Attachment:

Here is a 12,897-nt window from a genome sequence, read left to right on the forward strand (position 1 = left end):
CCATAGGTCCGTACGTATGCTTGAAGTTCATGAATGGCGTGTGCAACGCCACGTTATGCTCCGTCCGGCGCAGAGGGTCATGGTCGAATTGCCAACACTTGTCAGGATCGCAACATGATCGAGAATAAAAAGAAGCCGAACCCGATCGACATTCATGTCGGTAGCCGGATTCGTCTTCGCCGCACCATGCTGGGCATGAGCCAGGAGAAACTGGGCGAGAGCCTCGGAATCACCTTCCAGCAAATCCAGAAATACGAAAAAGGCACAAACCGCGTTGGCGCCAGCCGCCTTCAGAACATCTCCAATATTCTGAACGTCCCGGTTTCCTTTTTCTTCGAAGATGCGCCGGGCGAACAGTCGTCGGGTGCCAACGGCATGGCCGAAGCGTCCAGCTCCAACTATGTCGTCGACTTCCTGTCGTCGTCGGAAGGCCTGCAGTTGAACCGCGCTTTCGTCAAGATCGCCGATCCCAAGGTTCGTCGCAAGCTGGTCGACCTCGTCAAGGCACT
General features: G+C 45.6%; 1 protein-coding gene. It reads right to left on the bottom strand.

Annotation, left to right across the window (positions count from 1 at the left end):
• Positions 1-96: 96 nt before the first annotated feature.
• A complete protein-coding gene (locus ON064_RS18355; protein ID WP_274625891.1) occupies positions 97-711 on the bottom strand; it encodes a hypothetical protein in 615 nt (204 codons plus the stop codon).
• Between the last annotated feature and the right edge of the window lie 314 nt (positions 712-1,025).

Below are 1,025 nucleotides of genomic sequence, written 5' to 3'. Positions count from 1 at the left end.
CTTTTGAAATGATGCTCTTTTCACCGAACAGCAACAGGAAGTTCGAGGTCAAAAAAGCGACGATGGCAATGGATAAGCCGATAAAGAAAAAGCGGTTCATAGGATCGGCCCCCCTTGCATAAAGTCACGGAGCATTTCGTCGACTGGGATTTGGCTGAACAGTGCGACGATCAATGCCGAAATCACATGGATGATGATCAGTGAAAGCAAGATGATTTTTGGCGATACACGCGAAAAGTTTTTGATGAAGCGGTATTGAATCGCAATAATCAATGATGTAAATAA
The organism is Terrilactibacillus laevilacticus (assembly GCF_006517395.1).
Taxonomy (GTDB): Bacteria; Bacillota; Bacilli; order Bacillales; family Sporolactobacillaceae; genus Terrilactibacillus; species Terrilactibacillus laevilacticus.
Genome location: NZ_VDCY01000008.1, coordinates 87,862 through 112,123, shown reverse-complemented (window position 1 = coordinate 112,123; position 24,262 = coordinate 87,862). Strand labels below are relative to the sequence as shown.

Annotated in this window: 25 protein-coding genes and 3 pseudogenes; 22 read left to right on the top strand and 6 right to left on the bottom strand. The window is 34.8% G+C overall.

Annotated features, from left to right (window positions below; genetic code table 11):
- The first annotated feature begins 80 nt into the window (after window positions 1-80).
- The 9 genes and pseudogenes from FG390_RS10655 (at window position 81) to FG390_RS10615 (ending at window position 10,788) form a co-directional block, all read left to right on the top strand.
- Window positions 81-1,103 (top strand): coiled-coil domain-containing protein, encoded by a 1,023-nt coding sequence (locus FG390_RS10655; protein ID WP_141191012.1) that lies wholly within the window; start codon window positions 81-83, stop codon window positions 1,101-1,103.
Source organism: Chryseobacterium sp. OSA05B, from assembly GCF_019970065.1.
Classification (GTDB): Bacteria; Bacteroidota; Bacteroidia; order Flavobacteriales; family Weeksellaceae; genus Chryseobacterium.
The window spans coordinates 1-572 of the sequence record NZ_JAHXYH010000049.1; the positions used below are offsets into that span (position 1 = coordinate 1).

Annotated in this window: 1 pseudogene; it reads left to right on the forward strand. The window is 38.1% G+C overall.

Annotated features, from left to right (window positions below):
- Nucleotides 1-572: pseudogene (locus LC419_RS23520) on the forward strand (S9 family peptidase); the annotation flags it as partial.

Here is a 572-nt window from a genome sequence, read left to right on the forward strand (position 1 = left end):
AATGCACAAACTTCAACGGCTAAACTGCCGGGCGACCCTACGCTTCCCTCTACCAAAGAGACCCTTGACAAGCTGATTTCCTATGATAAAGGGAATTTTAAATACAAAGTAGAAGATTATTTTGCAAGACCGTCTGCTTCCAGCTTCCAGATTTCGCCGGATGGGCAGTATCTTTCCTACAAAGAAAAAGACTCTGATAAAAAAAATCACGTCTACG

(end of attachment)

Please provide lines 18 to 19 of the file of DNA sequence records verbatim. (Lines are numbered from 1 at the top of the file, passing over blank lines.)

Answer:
Source organism: Chryseobacterium sp. OSA05B, from assembly GCF_019970065.1.
Classification (GTDB): Bacteria; Bacteroidota; Bacteroidia; order Flavobacteriales; family Weeksellaceae; genus Chryseobacterium.